Using Cocaine Is No Longer A Crime?

The Australian Government instituted new legislation that will prevent those caught with 2 grams or less of cocaine, and other illegal drugs such as LSD, from being arrested and instead be directed to drug treatment programs or face fines.

By Charlene Badasie | Published

Earlier this month, President Joe Biden issued a proclamation pardoning federal convictions of simple possession of cannabis. Although some people are interpreting the move as a step towards nationwide drug legalization, America is still figuring out its new rules. However, people caught with small amounts of cocaine, ice, heroin, and speed in Australia will be spared criminal charges in the Australian Capital Territory from 2023.

First tabled in June, the ACT’s parliament passed new laws that will see people found with nine different substances, including MDMA, amphetamine, cocaine, heroin, LSD, and mushrooms, face cautions, fines, or drug diversion programs instead of criminal prosecution. The government also plans to train frontline workers and police, on the territory’s new harm reduction protocols to strengthen the territory’s oversight protections. 


However, personal drug use wouldn’t be fully legalized. Instead, folks caught with small amounts of cocaine (or personal use quantities under two grams) and the other covered substances would not be arrested. According to Vice, the government decision arrives after a Legislative Assembly inquiry into a proposed law tabled by Labor lawmaker Michael Pettersson, who was responsible for a similar bill that legalized the personal use of cannabis across Australia in 2019.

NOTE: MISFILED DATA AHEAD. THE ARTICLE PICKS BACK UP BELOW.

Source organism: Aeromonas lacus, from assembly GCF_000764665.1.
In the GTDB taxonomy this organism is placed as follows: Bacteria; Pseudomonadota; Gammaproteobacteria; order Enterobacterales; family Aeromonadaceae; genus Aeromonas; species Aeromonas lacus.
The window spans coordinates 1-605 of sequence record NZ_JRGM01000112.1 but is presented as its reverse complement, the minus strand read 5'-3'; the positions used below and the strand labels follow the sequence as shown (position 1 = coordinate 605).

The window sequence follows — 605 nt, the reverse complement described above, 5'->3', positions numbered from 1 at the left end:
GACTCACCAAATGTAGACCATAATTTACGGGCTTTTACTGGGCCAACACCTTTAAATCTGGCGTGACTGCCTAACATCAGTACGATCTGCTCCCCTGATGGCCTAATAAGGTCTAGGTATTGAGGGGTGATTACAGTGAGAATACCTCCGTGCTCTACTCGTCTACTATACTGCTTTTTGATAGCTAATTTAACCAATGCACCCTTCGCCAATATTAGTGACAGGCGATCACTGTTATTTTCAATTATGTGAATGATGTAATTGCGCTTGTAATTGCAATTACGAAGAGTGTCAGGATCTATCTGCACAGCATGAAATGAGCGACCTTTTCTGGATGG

Speaking about the new cocaine legislation, Australian Capital Territory Health Minister, Rachel Stephen-Smith said the new law falls in line with recommendations made by leading harm reduction and health experts across the country. “The ACT has led the nation with a progressive approach to reducing the harm caused by illicit drugs with a focus on diversion, access to treatment and rehabilitation, and reducing the stigma attached to drug use,” she said.

The cocaine law also adds to a flurry of recent harm reduction efforts mounted by the Australian government over the last 12 months. “This sensible reform is based on the expert advice that a health-focused, harm-reduction approach delivers the best outcome for people using drugs,” the Health Minster added. Canberra residents have also supported decriminalizing drugs, with only one in 10 saying they supported imprisonment for possession offenses, according to a 2021 survey.

As it stands, the number of locals who face drug charges averages ten per year. While it’s not a huge number, Stephen-Smith said getting it to zero would take immense pressure off the justice system. It would also allow the territory to prioritize reducing the risks of harm faced by the territory’s cocaine users and make room for police to target the region’s drug trade at the distribution level.

However, the bill hasn’t come without opposition. Speaking on ABC (via Vice), Deputy Leader of the Canberra Liberals Jeremy Hanson called the cocaine law a radical move that risks driving crime rates up and leading to more carnage on the roads. “It’s not going to change the number of people going into the criminal justice system,” he argued. “And it’s not going to fix the problem that we have now, which is not enough people being able to access treatment.”

But it wasn’t just conservative politicians who had reservations about the move to legalize cocaine either. Some harm reduction advocates say a move to fines could be a zero-sum game, as it would leave the community’s poorest and most vulnerable, exposed to aggressive policing and fines they ultimately cannot afford.